“And what’s important is that in every game, I’ve looked at the players on the pitch and thought ‘That’s a strong team’. Then you look at the bench and think ‘That’s a strong bench’. I couldn’t always say that.”
Key to Pearson has been the marked improvement of men like Anthony Knockaert and Jamie Vardy. Vardy, signed from Fleetwood, had only ever played Non-League football before last season and scored just five goals all season.
French youngster Knockaert, meanwhile, mixed flashes of brilliance with a wastefulness and inconsistency that is gradually disappearing.
“With Jamie, I always took a longterm view,” says Pearson. “My expectation of how long a player takes to adjust is probably a lot more realistic than other people’s.
“You could look at Anthony Knockaert in a similar way. He came to a different culture, with a different language. He’s shown great maturity this year. Those are just two players.
“There’s Liam Moore, Matty James. You could go on and on about how much individual players have improved.”
Knockaert, of course, capped last season by winning and then missing a penalty against Watford that cost Leicester a place in the play-off final. Those demons were exorcised with a goal in the 3-0 win at Vicarage Road last week, a game which King says was hugely important.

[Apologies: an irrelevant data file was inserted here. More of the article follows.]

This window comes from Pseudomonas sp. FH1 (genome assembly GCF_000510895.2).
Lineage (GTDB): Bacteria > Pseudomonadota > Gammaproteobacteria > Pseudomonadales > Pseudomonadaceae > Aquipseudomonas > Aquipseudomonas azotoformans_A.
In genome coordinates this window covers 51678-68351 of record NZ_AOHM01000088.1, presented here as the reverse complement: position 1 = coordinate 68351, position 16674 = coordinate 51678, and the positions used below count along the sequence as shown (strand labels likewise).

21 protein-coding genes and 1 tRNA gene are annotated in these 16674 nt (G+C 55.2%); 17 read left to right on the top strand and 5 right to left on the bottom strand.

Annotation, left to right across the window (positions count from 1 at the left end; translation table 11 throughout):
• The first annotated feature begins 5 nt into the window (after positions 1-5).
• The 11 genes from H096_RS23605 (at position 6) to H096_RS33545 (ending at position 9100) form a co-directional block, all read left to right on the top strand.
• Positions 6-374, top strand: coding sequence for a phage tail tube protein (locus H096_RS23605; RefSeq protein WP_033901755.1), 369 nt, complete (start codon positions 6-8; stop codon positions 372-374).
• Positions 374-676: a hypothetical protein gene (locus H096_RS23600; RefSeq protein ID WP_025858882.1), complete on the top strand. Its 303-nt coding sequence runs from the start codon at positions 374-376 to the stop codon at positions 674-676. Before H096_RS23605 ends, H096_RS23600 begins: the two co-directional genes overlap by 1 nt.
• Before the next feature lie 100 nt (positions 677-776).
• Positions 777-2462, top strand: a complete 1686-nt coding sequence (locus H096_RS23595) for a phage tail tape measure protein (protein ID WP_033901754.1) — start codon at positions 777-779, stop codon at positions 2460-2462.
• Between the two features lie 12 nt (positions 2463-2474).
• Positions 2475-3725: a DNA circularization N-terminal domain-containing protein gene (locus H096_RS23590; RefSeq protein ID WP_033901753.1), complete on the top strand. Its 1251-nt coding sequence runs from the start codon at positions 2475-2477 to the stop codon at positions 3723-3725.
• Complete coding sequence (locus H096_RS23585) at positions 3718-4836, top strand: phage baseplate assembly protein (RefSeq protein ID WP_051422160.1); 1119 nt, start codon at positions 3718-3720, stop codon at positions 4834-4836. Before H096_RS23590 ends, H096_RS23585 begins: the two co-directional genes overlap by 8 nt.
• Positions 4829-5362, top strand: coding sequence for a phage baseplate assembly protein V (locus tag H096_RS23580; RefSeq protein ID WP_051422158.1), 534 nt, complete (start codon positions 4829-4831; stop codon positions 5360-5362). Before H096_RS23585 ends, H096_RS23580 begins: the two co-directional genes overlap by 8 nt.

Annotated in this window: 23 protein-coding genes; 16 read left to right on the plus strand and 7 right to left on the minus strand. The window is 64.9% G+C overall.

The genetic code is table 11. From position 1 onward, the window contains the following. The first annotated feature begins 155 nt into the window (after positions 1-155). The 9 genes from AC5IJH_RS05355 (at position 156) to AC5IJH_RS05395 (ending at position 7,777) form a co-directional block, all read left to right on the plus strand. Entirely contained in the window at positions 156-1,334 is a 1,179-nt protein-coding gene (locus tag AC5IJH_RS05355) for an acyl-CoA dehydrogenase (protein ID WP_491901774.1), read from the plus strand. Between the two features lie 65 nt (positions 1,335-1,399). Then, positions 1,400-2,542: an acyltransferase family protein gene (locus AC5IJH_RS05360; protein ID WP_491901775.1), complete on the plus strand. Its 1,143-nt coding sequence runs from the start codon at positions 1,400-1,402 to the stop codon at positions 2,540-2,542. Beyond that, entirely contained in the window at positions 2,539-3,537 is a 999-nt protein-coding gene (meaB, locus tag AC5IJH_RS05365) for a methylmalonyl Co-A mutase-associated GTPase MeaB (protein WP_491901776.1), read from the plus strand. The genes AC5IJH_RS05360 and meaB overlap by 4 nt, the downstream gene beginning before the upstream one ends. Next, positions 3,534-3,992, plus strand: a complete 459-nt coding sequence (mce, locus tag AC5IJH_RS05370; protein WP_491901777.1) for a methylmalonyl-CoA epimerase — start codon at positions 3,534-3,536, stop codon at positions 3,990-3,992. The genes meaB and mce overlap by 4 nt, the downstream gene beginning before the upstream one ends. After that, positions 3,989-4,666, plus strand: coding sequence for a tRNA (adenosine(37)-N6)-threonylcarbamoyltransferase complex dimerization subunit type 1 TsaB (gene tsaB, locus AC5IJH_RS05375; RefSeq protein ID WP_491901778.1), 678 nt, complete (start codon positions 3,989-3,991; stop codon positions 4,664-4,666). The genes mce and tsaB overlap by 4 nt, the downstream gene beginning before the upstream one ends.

“We were never losing that game,” says the midfielder. “Nobody had really said anything. There were no meetings about it. But you could sense that we were going to win. From minute one we were so focussed and intense.
“It was a massive win for us, and for Anthony. He is a strong character. He just puts things behind him, whether it’s a run that came to nothing or what happened last season. He’s a free spirit like that.
“Talent and skill wise, he’s as good as anything in this league. He’s added work rate and team ethic to his game. I think his decision-making off the ball is getting a lot better.
“With players like that, they’ll always try to play a killer pass or beat a man. But you can’t beat a man every time. You will lose the ball. Our job is to encourage him and pick him back up because nine times out of ten he will make something special happen.”
So is this Leicester’s year after so many near misses? For the first time in years, the Foxes weren’t heavily tipped in pre-season, with relegated QPR and Reading most pundits’ pick. But according to King, the Foxes can stay the course.